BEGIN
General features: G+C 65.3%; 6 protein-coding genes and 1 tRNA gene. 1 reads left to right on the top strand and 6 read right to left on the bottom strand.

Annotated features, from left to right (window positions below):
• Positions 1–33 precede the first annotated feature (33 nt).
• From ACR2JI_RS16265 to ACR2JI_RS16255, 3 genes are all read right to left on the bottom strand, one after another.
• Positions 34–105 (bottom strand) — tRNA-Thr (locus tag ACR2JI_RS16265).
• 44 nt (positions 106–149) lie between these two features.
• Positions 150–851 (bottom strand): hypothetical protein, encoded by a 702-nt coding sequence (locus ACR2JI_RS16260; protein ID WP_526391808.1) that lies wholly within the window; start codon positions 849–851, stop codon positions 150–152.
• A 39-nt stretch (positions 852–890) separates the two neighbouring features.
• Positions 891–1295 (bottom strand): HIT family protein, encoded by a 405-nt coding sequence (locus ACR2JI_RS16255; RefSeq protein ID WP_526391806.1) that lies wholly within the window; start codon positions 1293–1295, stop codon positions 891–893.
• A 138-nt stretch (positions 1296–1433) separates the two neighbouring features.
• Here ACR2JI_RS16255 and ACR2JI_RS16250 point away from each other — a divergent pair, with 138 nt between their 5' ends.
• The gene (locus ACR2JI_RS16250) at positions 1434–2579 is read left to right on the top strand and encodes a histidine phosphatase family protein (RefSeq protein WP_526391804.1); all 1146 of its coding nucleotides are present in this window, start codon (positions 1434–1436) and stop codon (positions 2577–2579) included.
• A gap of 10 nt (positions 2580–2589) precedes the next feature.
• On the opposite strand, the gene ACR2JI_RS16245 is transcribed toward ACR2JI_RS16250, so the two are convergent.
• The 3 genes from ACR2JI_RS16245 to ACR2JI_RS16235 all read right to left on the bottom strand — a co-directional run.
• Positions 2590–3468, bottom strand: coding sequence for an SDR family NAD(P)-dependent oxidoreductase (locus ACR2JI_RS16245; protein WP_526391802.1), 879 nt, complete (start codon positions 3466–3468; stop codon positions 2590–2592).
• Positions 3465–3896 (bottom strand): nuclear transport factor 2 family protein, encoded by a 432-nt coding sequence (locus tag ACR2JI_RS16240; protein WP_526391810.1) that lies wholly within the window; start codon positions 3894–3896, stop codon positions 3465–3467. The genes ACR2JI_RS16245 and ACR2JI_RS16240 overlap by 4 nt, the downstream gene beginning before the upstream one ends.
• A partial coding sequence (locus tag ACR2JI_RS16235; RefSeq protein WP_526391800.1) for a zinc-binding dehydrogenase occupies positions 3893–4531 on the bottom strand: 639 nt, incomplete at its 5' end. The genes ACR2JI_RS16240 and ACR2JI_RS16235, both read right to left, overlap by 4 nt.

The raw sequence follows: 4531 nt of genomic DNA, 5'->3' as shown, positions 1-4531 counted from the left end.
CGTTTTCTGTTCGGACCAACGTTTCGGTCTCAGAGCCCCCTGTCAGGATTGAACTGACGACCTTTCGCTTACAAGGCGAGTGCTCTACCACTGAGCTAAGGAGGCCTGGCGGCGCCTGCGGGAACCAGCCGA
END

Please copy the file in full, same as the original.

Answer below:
General features: G+C 65.3%; 6 protein-coding genes and 1 tRNA gene. 1 reads left to right on the top strand and 6 read right to left on the bottom strand.

Annotated features, from left to right (window positions below):
• Positions 1–33 precede the first annotated feature (33 nt).
• From ACR2JI_RS16265 to ACR2JI_RS16255, 3 genes are all read right to left on the bottom strand, one after another.
• Positions 34–105 (bottom strand) — tRNA-Thr (locus tag ACR2JI_RS16265).
• 44 nt (positions 106–149) lie between these two features.
• Positions 150–851 (bottom strand): hypothetical protein, encoded by a 702-nt coding sequence (locus ACR2JI_RS16260; protein ID WP_526391808.1) that lies wholly within the window; start codon positions 849–851, stop codon positions 150–152.
• A 39-nt stretch (positions 852–890) separates the two neighbouring features.
• Positions 891–1295 (bottom strand): HIT family protein, encoded by a 405-nt coding sequence (locus ACR2JI_RS16255; RefSeq protein ID WP_526391806.1) that lies wholly within the window; start codon positions 1293–1295, stop codon positions 891–893.
• A 138-nt stretch (positions 1296–1433) separates the two neighbouring features.
• Here ACR2JI_RS16255 and ACR2JI_RS16250 point away from each other — a divergent pair, with 138 nt between their 5' ends.
• The gene (locus ACR2JI_RS16250) at positions 1434–2579 is read left to right on the top strand and encodes a histidine phosphatase family protein (RefSeq protein WP_526391804.1); all 1146 of its coding nucleotides are present in this window, start codon (positions 1434–1436) and stop codon (positions 2577–2579) included.
• A gap of 10 nt (positions 2580–2589) precedes the next feature.
• On the opposite strand, the gene ACR2JI_RS16245 is transcribed toward ACR2JI_RS16250, so the two are convergent.
• The 3 genes from ACR2JI_RS16245 to ACR2JI_RS16235 all read right to left on the bottom strand — a co-directional run.
• Positions 2590–3468, bottom strand: coding sequence for an SDR family NAD(P)-dependent oxidoreductase (locus ACR2JI_RS16245; protein WP_526391802.1), 879 nt, complete (start codon positions 3466–3468; stop codon positions 2590–2592).
• Positions 3465–3896 (bottom strand): nuclear transport factor 2 family protein, encoded by a 432-nt coding sequence (locus tag ACR2JI_RS16240; protein WP_526391810.1) that lies wholly within the window; start codon positions 3894–3896, stop codon positions 3465–3467. The genes ACR2JI_RS16245 and ACR2JI_RS16240 overlap by 4 nt, the downstream gene beginning before the upstream one ends.
• A partial coding sequence (locus tag ACR2JI_RS16235; RefSeq protein WP_526391800.1) for a zinc-binding dehydrogenase occupies positions 3893–4531 on the bottom strand: 639 nt, incomplete at its 5' end. The genes ACR2JI_RS16240 and ACR2JI_RS16235, both read right to left, overlap by 4 nt.

The raw sequence follows: 4531 nt of genomic DNA, 5'->3' as shown, positions 1-4531 counted from the left end.
CGTTTTCTGTTCGGACCAACGTTTCGGTCTCAGAGCCCCCTGTCAGGATTGAACTGACGACCTTTCGCTTACAAGGCGAGTGCTCTACCACTGAGCTAAGGAGGCCTGGCGGCGCCTGCGGGAACCAGCCGA